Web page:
Steve Miller On Making Fly Like An Eagle

WHEN YOUR GODFATHER IS LES PAUL, the expectations can be crushing.

WHEN YOUR GODFATHER IS LES PAUL, the expectations can be crushing. But Steve Miller has always achieved greatness—from his seminal contributions to the ’60s San Francisco Sound to the present day, where the 30th anniversary release of his space-rock mega-hit, Fly Like An Eagle [Capitol], sounds just as fresh right now as it did commandeering the airwaves in 1976. The lesson for today’s home-studio guitarists is learning how Miller managed to record an enduring classic with ’70s technology that still kicks ass in a Pro Tools world.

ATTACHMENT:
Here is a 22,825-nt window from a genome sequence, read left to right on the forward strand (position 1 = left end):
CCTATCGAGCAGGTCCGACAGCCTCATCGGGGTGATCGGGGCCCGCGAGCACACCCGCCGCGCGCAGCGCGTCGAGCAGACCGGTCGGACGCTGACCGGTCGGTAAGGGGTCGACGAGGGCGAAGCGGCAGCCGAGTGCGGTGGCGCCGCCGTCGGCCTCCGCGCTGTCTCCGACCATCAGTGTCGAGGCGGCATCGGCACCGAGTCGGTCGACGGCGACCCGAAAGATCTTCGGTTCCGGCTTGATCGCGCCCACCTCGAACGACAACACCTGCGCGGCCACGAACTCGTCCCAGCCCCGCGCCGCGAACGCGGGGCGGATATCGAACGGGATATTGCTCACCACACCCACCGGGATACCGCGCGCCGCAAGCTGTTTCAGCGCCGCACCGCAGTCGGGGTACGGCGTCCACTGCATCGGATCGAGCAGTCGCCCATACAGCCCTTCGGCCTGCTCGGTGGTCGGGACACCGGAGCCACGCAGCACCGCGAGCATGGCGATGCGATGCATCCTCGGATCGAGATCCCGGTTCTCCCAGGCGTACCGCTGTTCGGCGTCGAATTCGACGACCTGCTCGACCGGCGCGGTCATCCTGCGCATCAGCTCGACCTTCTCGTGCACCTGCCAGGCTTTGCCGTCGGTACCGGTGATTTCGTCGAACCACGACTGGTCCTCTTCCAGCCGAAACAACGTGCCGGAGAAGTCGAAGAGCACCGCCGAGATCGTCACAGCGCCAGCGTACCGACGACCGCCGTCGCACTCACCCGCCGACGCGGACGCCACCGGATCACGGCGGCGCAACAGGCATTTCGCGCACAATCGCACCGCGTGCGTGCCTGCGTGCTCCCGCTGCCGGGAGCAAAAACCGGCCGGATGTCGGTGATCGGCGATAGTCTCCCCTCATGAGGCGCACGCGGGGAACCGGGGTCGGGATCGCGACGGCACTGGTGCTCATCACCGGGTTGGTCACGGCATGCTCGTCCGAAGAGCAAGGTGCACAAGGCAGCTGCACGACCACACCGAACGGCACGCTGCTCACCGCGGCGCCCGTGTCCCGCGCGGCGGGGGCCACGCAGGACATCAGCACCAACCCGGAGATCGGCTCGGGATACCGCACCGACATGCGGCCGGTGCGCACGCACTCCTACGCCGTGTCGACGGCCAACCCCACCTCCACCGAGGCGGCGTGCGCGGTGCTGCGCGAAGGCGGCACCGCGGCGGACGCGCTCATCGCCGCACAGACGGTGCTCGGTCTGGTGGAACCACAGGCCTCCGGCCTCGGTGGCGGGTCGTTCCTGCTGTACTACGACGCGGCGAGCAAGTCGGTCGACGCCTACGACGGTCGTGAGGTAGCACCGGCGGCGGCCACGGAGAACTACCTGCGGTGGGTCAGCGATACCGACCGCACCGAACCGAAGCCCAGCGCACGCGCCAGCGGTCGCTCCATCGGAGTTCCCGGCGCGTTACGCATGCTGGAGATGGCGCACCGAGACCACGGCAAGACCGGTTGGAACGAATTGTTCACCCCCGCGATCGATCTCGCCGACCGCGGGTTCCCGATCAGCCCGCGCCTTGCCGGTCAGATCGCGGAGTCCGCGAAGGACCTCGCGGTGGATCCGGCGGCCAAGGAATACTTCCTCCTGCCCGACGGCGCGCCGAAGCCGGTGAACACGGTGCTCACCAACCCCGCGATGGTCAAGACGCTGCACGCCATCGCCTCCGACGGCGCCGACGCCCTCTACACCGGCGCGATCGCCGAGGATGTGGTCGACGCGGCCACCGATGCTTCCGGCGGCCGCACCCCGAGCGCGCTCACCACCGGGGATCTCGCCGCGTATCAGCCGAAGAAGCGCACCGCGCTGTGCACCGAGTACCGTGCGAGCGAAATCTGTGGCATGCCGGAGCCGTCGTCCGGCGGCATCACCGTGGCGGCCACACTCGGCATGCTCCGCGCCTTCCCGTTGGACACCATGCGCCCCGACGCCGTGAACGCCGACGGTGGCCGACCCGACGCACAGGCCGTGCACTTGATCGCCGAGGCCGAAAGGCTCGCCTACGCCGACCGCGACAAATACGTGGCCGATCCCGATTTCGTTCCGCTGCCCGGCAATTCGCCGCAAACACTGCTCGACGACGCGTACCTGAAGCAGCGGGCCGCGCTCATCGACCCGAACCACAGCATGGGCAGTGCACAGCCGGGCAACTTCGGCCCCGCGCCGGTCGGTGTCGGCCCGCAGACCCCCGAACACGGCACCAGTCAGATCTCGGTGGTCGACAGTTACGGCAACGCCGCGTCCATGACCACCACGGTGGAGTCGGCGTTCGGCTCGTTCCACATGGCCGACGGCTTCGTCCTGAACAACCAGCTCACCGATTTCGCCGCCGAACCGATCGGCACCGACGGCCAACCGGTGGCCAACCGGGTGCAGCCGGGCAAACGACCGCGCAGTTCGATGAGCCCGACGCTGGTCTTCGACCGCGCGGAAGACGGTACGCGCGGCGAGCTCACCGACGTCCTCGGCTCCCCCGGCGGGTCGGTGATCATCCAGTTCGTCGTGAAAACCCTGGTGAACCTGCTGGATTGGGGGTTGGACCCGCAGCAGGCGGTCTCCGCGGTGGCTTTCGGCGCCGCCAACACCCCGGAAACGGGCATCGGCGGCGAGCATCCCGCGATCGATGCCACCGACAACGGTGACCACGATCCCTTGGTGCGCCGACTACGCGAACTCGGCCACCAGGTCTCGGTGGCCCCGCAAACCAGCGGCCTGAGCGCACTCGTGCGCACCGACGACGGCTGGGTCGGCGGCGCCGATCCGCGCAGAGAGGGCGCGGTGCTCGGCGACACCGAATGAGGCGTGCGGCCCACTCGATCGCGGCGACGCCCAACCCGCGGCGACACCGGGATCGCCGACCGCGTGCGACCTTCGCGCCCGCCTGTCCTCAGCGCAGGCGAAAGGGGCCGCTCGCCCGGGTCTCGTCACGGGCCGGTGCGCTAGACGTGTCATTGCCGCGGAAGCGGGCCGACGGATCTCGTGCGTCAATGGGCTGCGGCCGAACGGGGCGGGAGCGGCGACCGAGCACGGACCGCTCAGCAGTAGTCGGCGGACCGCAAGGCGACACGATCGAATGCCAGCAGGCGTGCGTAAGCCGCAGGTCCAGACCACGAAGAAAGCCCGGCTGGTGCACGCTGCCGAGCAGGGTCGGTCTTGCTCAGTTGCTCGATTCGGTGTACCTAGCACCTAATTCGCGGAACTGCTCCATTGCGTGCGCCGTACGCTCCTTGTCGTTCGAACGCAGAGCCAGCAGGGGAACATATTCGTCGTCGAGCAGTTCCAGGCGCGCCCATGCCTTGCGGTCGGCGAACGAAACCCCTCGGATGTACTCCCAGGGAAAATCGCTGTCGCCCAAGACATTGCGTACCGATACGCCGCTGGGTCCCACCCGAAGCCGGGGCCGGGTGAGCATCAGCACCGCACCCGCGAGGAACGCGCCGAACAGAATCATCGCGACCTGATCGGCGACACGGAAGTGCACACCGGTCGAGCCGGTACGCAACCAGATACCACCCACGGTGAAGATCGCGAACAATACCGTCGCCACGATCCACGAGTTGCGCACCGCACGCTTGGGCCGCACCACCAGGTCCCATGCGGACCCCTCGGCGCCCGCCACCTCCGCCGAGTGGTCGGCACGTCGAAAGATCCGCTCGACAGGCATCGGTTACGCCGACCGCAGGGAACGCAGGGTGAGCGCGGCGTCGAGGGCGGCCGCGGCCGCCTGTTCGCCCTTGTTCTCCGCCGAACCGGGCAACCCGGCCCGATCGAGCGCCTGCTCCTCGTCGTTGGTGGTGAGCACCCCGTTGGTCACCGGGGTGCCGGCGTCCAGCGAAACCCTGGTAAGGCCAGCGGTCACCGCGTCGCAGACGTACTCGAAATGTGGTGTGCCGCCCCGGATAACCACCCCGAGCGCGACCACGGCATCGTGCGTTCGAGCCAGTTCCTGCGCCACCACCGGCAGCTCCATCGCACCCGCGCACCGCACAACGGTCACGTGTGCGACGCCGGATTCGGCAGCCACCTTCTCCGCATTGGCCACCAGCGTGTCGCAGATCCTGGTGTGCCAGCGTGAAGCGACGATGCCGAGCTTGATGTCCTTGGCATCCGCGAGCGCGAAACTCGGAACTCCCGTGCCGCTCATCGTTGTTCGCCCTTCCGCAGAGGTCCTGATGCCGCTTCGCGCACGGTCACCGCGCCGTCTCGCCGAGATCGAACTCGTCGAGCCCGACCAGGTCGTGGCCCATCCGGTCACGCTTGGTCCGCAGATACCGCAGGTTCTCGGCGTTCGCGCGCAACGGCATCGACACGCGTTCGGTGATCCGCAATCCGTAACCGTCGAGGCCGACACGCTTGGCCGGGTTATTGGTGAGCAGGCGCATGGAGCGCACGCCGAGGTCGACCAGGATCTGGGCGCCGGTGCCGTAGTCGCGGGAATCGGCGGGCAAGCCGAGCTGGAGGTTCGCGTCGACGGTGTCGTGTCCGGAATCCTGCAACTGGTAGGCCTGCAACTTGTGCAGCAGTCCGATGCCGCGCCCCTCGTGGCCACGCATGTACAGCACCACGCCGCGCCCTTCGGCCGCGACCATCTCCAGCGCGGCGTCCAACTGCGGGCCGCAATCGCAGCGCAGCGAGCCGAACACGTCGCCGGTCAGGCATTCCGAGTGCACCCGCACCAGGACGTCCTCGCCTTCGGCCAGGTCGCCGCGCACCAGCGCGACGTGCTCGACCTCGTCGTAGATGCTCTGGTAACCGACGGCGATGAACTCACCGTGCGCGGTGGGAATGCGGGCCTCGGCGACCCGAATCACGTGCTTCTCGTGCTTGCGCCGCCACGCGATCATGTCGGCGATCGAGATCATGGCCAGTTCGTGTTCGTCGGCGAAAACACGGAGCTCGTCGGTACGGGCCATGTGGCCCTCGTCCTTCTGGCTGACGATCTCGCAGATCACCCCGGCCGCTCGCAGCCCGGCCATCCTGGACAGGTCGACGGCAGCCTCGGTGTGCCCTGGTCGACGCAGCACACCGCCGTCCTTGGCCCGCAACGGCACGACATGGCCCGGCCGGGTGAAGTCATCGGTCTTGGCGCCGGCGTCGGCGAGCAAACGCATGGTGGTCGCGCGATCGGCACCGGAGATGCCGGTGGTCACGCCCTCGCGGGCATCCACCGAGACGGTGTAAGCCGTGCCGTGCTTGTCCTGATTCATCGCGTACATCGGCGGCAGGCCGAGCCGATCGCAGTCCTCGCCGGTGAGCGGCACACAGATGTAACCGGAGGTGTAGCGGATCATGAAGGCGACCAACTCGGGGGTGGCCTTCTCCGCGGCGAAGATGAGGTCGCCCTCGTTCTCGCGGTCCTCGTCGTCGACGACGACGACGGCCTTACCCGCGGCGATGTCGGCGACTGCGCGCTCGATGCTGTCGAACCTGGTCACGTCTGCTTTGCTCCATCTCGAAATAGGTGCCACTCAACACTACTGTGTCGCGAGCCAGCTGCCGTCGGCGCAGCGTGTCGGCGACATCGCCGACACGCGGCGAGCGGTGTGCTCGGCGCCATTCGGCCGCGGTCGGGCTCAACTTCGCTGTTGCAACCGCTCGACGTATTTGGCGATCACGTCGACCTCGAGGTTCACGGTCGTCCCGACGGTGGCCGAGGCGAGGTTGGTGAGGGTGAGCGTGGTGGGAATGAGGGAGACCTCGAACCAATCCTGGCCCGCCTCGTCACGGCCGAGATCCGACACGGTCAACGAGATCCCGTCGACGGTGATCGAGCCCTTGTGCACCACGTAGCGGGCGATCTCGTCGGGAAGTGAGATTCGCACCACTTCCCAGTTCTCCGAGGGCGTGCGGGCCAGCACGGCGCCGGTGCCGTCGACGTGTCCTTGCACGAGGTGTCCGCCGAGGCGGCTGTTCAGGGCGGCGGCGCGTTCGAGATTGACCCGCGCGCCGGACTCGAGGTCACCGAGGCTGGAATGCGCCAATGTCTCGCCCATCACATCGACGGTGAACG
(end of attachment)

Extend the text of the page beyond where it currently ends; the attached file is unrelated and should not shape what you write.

“I think Fly Like An Eagle stands up because it’s honest and simple,” says Miller. “Limitations are good, because you need to get in there and do what you’re going to do, and not spend all your energy goofing around. I worked long and hard on the tunes, but when we recorded the basic tracks, it was just bass, drums, and guitar. I taught the guys the songs, we ran through them a couple of times, and then I plugged my Strat into my old Fender

Bassman, the engineer put a Shure SM57 on the amp, and we went for a first take. The second take or the 20th take can be perfect, but the first take has the energy and freshness that only happens the first time you play something. The only ‘secrets’ of that album are a clean recording, live energy, and first takes.”